Defendants have cited no authority for the proposition that plaintiffs' claims are barred by concerns of federalism. In fact, a number of cases they cite stand for the opposite conclusion, namely that the federal courts can and must review state election laws for violations of the federal Constitution, even though states retain certain powers to regulate their own elections. See e.g. Tashjian, supra, at 215-16; Sugarman v. Dougall, 413 U.S. 634 (1973). State action with respect to voter qualifications, for instance, is not "wholly immune from scrutiny under the Equal Protection Clause". Sugarman, 413 U.S. at 648.

Situations like the one at bar, where incumbents maintain an exclusionary electoral system that keeps them in office, present the precise circumstance where court intervention in state electoral regulation is most justified. See Baker v. Carr, 369 U.S. 194 (1962); O'Hair v. White, 675 F.2d 680 (5th Cir. 1982). When, for instance, a state electoral regime freezes the status quo by effectively barring candidates other than those proffered by the major parties, federal courts must assure that the state provides realistic means of ballot access. Jenness v. Fortson, 403 U.S. 431, 439 (1971); American Party of Texas v. White, 415 U.S. 767, 783 (1974). Plaintiffs have alleged that just such a status quo has been frozen in place by Georgia’s ratification of privately financed elections. Nonwealthy citizens have no meaningful ballot access in a system where substantial wealth is a precondition to participation.

Defendants' citation to Board of Education of Kiryas Joel v. Grumet, 512 U.S. 687 (1994), is unavailing, if not incomprehensible. In Kiryas Joel, the Supreme Court held that special treatment given by the New York legislature to a discrete religious community violated the Establishment Clause of the First Amendment. Nothing in Kiryas Joel has any relevance to the instant case, which involves no request for special treatment.[12]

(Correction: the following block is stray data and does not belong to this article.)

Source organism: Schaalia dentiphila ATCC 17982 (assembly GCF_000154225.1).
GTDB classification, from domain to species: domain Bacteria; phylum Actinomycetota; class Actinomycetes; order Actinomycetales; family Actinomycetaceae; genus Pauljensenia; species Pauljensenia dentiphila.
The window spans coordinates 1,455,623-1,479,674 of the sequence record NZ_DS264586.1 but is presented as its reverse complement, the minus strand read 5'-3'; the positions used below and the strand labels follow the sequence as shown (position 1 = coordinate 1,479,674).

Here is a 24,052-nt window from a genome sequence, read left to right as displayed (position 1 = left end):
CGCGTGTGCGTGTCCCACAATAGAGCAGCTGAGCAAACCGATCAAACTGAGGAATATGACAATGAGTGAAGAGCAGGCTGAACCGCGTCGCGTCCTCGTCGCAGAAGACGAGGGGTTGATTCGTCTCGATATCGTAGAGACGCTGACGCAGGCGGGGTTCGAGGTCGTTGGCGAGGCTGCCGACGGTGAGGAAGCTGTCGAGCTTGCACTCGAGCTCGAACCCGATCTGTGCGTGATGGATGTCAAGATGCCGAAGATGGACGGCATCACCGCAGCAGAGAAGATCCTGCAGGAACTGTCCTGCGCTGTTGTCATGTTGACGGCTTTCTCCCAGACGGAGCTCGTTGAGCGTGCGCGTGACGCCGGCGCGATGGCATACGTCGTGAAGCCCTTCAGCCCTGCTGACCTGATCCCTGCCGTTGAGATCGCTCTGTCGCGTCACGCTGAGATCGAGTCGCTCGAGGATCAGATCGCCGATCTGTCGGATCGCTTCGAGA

Nor do the other cases cited by Defendants bear any relevance to the issues raised by Appellants' complaint. Williams v. Kemp, 846 F.2d 1276 (11th Cir. 1988), involved a criminal appeal in which this Court, quoting Gregg v. Georgia, 428 U.S. 153 (1976), deemed "[c]onsiderations of federalism" germane to its analysis an Eighth Amendment challenge to the death penalty. Defendants are unable to explain how that general statement has any applicability here.

Finally, defendants' quotation from Teper v. Miller, 82 F.3d 989 (11th Cir. 1996), reveals what is most problematic about their invocation of federalism in this case. Setting aside for the moment the fact that the passage quoted by defendants addressed judicial deference to a federal regulatory agency (and not deference to state legislatures), the quote by its own terms raises the precise reason why concerns of federalism do not render this case non-justiciable. While federal judges, "who have no constituency" should indeed "respect legitimate policy choices made by those who do", plaintiffs' allegations in this case raise troubling concerns about precisely who the constituency represented by the existing Georgia State Senate truly is. If, as plaintiffs allege, nonwealthy persons are systematically excluded from representation in Georgia government, they cannot expect redress from the very officials selected under the current unconstitutional scheme. Since Georgia has no mechanism for ballot initiatives, how would parties excluded from meaningful participation in state politics effect a fairer electoral system without the injunctive assistance of the federal judiciary? Just as generalized concerns about federalism could not prevent scrutiny of the exclusionary practices in Terry, they cannot shield the unconstitutional practices challenged here.


"No right is more precious in a free country than that of having a voice in the election of those who make the laws under which . . . we must live. Other rights, even the most basic, are illusory if the right to vote is undermined." Wesberry v. Sanders, 376 U.S. 1, 17 (1964).[13] These sentiments, which emphasize the gravity of plaintiffs' allegations, dispel defendants' notion that the plaintiffs seek "social engineering" by judicial fiat. In no way do plaintiffs perceive their exclusion from meaningful electoral participation as a "social ill". Def. Br. at 18. On the contrary, plaintiffs recognize that their exclusion from meaningful electoral participation defeats their basic constitutional right to have some voice in the management of their own affairs.